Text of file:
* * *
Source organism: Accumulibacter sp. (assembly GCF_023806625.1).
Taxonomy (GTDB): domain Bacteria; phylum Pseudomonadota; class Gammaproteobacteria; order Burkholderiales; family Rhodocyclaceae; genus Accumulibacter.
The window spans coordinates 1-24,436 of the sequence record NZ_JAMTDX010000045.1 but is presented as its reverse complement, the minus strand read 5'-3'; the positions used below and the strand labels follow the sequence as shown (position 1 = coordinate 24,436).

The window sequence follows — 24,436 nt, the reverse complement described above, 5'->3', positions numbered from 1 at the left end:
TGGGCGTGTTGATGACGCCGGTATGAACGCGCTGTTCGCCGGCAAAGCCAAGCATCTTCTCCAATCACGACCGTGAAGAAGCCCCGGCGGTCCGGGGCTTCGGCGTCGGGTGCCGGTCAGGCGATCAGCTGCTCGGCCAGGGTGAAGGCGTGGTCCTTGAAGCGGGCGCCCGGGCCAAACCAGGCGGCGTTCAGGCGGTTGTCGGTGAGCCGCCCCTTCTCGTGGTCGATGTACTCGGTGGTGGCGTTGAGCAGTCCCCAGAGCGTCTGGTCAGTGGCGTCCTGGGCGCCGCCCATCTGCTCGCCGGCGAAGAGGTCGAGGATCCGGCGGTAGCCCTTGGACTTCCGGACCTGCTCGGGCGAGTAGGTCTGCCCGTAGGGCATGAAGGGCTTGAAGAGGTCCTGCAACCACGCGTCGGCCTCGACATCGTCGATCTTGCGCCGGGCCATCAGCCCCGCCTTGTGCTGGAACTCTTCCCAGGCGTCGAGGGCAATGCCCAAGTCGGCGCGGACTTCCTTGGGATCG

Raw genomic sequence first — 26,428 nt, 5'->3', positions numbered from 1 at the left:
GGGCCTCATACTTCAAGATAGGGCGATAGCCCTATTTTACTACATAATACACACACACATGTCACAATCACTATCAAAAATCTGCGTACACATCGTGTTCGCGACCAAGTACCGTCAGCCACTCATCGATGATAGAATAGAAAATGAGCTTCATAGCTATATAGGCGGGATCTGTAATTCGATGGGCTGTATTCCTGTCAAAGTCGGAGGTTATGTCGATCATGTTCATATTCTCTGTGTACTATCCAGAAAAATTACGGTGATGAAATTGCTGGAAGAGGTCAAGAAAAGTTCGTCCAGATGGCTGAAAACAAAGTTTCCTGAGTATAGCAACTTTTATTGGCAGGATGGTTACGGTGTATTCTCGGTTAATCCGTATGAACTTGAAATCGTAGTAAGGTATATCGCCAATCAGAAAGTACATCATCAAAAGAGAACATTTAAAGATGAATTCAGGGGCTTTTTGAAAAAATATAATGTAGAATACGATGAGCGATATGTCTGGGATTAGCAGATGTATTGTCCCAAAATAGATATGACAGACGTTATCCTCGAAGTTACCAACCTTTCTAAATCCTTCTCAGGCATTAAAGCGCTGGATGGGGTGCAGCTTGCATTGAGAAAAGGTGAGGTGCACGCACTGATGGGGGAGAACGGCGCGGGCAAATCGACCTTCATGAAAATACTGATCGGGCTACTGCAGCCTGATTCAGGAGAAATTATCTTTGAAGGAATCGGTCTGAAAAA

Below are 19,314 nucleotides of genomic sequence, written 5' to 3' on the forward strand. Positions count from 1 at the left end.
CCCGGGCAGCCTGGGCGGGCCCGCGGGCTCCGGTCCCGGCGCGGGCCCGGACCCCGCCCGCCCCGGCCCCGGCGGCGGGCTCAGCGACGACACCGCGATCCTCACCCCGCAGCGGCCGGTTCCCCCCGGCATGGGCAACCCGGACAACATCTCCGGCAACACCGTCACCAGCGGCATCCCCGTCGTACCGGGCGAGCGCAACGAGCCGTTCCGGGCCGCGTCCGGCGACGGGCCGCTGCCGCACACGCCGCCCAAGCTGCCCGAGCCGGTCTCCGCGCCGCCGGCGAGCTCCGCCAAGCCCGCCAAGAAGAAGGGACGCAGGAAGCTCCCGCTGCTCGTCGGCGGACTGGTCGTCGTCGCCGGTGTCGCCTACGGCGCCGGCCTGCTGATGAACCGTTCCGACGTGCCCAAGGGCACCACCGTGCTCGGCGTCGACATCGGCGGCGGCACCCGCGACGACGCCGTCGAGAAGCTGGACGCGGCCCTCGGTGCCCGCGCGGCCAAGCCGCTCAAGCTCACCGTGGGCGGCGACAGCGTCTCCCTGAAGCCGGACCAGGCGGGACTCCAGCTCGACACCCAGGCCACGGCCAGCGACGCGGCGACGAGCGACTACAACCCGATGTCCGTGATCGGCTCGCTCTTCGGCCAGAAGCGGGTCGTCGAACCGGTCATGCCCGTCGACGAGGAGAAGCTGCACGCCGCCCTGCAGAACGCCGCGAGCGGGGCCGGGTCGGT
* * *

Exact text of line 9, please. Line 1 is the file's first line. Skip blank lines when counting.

CCCGGGCAGCCTGGGCGGGCCCGCGGGCTCCGGTCCCGGCGCGGGCCCGGACCCCGCCCGCCCCGGCCCCGGCGGCGGGCTCAGCGACGACACCGCGATCCTCACCCCGCAGCGGCCGGTTCCCCCCGGCATGGGCAACCCGGACAACATCTCCGGCAACACCGTCACCAGCGGCATCCCCGTCGTACCGGGCGAGCGCAACGAGCCGTTCCGGGCCGCGTCCGGCGACGGGCCGCTGCCGCACACGCCGCCCAAGCTGCCCGAGCCGGTCTCCGCGCCGCCGGCGAGCTCCGCCAAGCCCGCCAAGAAGAAGGGACGCAGGAAGCTCCCGCTGCTCGTCGGCGGACTGGTCGTCGTCGCCGGTGTCGCCTACGGCGCCGGCCTGCTGATGAACCGTTCCGACGTGCCCAAGGGCACCACCGTGCTCGGCGTCGACATCGGCGGCGGCACCCGCGACGACGCCGTCGAGAAGCTGGACGCGGCCCTCGGTGCCCGCGCGGCCAAGCCGCTCAAGCTCACCGTGGGCGGCGACAGCGTCTCCCTGAAGCCGGACCAGGCGGGACTCCAGCTCGACACCCAGGCCACGGCCAGCGACGCGGCGACGAGCGACTACAACCCGATGTCCGTGATCGGCTCGCTCTTCGGCCAGAAGCGGGTCGTCGAACCGGTCATGCCCGTCGACGAGGAGAAGCTGCACGCCGCCCTGCAGAACGCCGCGAGCGGGGCCGGGTCGGT